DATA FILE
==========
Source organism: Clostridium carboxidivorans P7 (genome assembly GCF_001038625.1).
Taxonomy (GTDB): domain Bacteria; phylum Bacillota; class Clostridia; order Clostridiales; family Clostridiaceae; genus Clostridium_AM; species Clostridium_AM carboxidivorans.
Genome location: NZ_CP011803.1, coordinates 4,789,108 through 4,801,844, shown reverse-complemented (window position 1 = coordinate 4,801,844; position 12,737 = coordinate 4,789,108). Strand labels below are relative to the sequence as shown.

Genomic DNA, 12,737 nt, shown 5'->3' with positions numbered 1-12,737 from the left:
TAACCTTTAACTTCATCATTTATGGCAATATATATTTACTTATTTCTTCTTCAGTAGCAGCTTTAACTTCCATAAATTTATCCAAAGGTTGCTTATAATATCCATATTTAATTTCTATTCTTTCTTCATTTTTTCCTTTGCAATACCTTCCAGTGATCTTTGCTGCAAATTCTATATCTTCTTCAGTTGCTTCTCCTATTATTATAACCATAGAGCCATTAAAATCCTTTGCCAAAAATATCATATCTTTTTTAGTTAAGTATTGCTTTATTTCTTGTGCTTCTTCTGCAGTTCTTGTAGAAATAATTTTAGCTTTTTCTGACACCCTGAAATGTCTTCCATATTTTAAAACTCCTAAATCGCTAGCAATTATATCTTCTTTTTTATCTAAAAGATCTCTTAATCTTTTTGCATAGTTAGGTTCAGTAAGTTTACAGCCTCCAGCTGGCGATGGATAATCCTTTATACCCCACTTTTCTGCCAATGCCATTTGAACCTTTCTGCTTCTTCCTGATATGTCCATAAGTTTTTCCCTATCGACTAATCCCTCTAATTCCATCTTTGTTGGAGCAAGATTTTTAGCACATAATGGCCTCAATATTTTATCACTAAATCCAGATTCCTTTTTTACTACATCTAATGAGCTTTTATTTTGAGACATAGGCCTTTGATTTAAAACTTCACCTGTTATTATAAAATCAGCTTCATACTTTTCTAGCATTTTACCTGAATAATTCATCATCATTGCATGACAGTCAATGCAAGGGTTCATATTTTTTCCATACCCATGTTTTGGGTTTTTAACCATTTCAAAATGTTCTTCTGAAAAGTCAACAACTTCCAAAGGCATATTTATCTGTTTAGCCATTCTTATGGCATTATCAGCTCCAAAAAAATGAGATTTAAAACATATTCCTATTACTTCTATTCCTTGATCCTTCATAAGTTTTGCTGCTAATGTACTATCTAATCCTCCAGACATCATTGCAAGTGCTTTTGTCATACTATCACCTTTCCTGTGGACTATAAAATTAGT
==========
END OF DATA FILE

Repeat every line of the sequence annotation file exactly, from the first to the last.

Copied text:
Source organism: Clostridium carboxidivorans P7 (genome assembly GCF_001038625.1).
Taxonomy (GTDB): domain Bacteria; phylum Bacillota; class Clostridia; order Clostridiales; family Clostridiaceae; genus Clostridium_AM; species Clostridium_AM carboxidivorans.
Genome location: NZ_CP011803.1, coordinates 4,789,108 through 4,801,844, shown reverse-complemented (window position 1 = coordinate 4,801,844; position 12,737 = coordinate 4,789,108). Strand labels below are relative to the sequence as shown.

Genomic DNA, 12,737 nt, shown 5'->3' with positions numbered 1-12,737 from the left:
TAACCTTTAACTTCATCATTTATGGCAATATATATTTACTTATTTCTTCTTCAGTAGCAGCTTTAACTTCCATAAATTTATCCAAAGGTTGCTTATAATATCCATATTTAATTTCTATTCTTTCTTCATTTTTTCCTTTGCAATACCTTCCAGTGATCTTTGCTGCAAATTCTATATCTTCTTCAGTTGCTTCTCCTATTATTATAACCATAGAGCCATTAAAATCCTTTGCCAAAAATATCATATCTTTTTTAGTTAAGTATTGCTTTATTTCTTGTGCTTCTTCTGCAGTTCTTGTAGAAATAATTTTAGCTTTTTCTGACACCCTGAAATGTCTTCCATATTTTAAAACTCCTAAATCGCTAGCAATTATATCTTCTTTTTTATCTAAAAGATCTCTTAATCTTTTTGCATAGTTAGGTTCAGTAAGTTTACAGCCTCCAGCTGGCGATGGATAATCCTTTATACCCCACTTTTCTGCCAATGCCATTTGAACCTTTCTGCTTCTTCCTGATATGTCCATAAGTTTTTCCCTATCGACTAATCCCTCTAATTCCATCTTTGTTGGAGCAAGATTTTTAGCACATAATGGCCTCAATATTTTATCACTAAATCCAGATTCCTTTTTTACTACATCTAATGAGCTTTTATTTTGAGACATAGGCCTTTGATTTAAAACTTCACCTGTTATTATAAAATCAGCTTCATACTTTTCTAGCATTTTACCTGAATAATTCATCATCATTGCATGACAGTCAATGCAAGGGTTCATATTTTTTCCATACCCATGTTTTGGGTTTTTAACCATTTCAAAATGTTCTTCTGAAAAGTCAACAACTTCCAAAGGCATATTTATCTGTTTAGCCATTCTTATGGCATTATCAGCTCCAAAAAAATGAGATTTAAAACATATTCCTATTACTTCTATTCCTTGATCCTTCATAAGTTTTGCTGCTAATGTACTATCTAATCCTCCAGACATCATTGCAAGTGCTTTTGTCATACTATCACCTTTCCTGTGGACTATAAAATTAGT